Monday, February 23, 2015

Gas Pump Wear

The wear pattern in this image shows a frequency distribution of customers’ finger placement as they take their receipt from a gasoline pump. They likely target their grab at the center of the receipt. As they remove the receipt, the paper and their fingers rub paint off the dispenser. The wear pattern seems to be symmetric about the center, that is, the right side of the wear pattern is a near mirror image of the left side. This shows that users favored neither left nor right more often in removing their receipts. The image of wear shows more wear near the center of the dispenser and less on the edges but it seems balanced at the central target point. The bell-shaped curve of appears to be a very good match for a normal curve. 

Monday, February 16, 2015

Waldo, revisited

We've seen the scatterplot and marginal distributions of Waldo's location in a collection of Where's Waldo. These were from Ben Blatt at Now Ronald Olsen has added a plot of the contours of a kernel density estimate of the joint frequency distribution of Waldo's location on the facing pages of the Waldo books. Darker color indicates higher density. Olsen then dynamically computes the optimal search path. Try it out. Can you find Waldo quicker?

Monday, February 9, 2015

Selective Correlation

Sociologist Gabriel Rossman of UCLA has an article "When Correlation Is Not Causation, But Something Much More Screwy" in The Atlantic. It graphically shows how calculating correlations on selected samples can produce misleading results. He imagines two characteristics of aspiring actors, ability (mind) and attractiveness (body) plotted in a scatterplot. Random observations from independent standard normal distributions are drawn to represent these variables in a population of actors. Most actors are centered around zero with fewer well above or well below, on mind or body. But since mind and body are chosen independently there is no correlation shown in the plot, that is, no tendency of the plot to tilt with a positive or negative slope.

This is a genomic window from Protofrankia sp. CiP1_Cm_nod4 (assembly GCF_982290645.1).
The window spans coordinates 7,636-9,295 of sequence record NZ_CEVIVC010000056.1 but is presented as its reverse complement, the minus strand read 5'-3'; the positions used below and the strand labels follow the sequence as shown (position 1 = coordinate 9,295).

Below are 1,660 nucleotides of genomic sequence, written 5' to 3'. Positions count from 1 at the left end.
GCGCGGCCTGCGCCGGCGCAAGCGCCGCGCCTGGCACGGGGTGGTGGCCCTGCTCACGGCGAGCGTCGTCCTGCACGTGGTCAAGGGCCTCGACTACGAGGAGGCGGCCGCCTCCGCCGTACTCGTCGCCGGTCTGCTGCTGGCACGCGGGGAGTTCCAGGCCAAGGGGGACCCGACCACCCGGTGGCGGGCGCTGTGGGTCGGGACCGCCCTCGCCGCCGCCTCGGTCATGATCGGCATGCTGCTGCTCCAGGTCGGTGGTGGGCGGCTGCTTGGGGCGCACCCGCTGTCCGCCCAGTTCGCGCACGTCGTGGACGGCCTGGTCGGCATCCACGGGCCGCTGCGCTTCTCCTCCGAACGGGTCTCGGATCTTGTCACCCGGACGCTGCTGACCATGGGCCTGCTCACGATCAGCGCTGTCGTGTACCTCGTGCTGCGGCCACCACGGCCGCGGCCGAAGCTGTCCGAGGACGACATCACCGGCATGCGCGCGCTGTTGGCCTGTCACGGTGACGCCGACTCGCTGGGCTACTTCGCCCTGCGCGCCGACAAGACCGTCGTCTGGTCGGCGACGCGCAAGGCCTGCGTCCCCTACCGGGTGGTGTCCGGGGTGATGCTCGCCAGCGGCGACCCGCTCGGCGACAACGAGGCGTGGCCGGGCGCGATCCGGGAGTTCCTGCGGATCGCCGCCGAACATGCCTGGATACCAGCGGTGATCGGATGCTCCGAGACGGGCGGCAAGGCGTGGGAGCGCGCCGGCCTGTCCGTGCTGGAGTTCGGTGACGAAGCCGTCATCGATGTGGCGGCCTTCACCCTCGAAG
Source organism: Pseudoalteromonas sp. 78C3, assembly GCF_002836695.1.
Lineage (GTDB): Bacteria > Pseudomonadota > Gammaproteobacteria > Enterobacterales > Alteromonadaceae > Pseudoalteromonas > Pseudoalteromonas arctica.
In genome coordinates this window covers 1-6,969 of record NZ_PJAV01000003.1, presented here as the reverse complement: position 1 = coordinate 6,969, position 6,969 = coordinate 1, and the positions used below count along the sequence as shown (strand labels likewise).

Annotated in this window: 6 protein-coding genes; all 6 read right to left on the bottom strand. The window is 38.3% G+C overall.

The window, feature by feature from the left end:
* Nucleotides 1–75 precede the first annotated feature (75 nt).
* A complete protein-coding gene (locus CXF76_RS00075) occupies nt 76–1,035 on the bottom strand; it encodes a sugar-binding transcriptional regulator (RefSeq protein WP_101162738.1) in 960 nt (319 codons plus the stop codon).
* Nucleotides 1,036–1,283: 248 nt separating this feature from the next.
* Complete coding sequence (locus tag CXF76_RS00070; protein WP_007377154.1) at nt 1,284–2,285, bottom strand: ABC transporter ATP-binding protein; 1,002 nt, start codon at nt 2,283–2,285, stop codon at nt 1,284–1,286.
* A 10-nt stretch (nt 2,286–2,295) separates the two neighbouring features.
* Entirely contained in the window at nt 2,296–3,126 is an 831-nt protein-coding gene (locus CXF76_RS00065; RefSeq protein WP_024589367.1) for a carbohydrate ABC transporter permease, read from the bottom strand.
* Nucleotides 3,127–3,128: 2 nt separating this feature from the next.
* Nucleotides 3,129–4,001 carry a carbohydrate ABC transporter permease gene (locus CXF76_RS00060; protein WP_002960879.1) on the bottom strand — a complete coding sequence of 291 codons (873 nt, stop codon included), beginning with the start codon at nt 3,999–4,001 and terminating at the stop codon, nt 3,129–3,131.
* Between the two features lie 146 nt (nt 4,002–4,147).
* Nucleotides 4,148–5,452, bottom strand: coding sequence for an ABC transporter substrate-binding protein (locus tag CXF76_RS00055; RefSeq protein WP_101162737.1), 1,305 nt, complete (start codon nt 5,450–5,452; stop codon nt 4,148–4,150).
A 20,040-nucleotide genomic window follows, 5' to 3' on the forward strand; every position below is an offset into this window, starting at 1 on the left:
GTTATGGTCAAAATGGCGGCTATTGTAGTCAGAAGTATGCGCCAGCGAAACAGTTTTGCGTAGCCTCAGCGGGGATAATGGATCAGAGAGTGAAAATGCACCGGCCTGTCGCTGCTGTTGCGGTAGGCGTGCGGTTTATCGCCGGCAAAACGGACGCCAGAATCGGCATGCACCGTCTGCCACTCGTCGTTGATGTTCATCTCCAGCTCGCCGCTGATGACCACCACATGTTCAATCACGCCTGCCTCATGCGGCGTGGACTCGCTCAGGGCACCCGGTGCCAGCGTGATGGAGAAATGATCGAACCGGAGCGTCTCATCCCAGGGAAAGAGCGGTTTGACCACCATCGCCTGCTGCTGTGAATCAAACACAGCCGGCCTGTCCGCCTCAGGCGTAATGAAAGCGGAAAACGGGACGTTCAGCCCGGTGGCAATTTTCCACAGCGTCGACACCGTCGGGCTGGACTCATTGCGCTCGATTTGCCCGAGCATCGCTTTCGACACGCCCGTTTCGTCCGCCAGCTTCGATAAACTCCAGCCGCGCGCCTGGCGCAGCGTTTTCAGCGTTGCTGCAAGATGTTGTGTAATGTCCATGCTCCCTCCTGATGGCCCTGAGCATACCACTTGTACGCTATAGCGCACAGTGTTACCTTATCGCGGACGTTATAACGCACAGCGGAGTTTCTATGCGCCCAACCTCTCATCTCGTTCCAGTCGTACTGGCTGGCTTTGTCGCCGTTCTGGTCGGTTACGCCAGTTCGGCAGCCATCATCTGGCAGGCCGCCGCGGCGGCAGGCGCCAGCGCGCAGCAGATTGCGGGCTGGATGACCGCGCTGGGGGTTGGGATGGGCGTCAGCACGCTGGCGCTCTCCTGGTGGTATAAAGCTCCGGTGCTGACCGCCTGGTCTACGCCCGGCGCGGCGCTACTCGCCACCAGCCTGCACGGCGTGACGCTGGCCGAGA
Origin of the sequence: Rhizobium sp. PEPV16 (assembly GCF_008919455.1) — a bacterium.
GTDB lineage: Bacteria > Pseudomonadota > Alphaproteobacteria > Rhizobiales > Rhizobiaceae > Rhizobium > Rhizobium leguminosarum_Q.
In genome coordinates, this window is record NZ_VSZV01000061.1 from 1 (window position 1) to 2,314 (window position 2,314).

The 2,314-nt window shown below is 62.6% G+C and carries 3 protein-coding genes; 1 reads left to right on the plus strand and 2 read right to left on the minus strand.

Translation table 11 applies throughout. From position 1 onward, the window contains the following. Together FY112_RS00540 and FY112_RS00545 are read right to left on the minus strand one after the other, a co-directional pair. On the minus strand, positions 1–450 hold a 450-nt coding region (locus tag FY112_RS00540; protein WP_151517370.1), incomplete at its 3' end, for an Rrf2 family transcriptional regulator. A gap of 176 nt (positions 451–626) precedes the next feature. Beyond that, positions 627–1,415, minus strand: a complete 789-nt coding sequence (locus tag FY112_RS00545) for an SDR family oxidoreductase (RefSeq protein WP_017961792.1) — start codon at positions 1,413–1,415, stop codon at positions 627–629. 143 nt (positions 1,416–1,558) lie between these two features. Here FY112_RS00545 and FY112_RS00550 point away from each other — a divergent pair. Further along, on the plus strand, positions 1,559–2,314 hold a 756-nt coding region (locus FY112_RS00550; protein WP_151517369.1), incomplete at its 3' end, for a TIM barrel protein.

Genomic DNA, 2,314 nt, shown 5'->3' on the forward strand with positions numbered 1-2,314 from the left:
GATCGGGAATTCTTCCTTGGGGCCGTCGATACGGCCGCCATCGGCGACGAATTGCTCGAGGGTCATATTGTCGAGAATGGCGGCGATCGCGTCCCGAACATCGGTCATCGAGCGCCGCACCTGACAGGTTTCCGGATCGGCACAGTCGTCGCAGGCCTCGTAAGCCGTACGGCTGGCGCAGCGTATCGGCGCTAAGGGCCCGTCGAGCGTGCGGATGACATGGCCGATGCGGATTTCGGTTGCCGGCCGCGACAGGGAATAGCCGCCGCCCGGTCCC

But then he imagines computing the correlation between mind and body from a sample of working actors. To get work, his actors have been selected by casting directors only if they have a high value for the sum of both mind and body. He has marked these working, observed actors with small triangles in the plot. The remaining aspiring non-working and unobserved actors are marked with small circles. The plotted pattern of triangles for the working, observed actors has a definite negative correlation suggesting, wrongly, that either the more able actors are not much to look at or the most attractive actors are dunces in their acting ability. Although this might fit some stereotypical caricatures, it is entirely due to the selective sampling based on the definition that produced our observed sample. He continues with an SAT example as well.

His scatterplot can be improved. Measurements with equal variability should be plotted in a square plot. The plotting characters for the unobserved and observed actors could be more pronounced. See an example below.